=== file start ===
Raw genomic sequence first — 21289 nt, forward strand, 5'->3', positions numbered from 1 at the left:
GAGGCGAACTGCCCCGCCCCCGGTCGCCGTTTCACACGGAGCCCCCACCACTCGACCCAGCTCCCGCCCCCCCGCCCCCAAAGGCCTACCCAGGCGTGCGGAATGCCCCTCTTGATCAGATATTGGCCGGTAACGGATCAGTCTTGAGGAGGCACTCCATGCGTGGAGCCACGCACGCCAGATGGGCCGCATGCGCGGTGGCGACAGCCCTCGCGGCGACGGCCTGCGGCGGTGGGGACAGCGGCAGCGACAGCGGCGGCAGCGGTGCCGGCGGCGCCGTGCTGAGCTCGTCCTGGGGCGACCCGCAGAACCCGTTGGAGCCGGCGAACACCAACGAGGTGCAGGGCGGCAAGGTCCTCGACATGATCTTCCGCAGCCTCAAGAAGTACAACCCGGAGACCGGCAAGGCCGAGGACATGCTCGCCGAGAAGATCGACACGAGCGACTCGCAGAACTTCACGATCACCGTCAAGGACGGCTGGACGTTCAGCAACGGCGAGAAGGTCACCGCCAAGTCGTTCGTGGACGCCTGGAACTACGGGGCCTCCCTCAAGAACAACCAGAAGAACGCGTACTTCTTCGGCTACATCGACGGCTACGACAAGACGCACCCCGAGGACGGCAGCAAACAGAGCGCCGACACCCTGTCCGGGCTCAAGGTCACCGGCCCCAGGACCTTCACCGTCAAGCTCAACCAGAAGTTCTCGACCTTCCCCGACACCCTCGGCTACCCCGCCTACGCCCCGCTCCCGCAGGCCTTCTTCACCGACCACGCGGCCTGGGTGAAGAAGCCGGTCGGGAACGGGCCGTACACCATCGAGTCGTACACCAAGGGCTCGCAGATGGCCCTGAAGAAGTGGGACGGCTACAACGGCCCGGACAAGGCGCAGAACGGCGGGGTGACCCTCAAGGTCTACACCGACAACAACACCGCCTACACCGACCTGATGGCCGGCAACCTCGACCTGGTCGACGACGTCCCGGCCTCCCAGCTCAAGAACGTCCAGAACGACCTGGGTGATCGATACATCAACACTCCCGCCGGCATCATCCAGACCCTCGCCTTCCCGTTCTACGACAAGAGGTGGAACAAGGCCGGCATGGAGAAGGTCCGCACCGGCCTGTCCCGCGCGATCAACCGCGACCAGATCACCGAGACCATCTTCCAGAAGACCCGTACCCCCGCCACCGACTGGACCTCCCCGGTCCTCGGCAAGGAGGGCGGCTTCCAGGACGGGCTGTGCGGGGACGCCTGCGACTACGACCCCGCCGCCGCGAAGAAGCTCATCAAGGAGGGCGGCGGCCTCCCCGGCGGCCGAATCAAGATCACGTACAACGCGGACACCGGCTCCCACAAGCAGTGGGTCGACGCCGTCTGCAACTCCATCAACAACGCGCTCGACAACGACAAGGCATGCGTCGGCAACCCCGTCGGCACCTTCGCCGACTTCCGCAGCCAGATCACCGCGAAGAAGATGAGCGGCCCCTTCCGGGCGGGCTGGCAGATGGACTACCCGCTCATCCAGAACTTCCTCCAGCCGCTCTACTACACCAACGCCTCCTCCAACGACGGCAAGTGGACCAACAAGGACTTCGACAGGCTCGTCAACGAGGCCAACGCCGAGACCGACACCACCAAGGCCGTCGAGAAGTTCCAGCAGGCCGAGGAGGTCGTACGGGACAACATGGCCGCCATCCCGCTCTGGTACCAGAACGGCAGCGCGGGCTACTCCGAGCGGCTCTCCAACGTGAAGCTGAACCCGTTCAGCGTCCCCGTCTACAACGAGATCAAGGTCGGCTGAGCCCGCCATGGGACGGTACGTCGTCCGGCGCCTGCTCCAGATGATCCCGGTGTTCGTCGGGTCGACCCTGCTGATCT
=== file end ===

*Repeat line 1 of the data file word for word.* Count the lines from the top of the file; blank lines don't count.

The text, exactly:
Raw genomic sequence first — 21289 nt, forward strand, 5'->3', positions numbered from 1 at the left: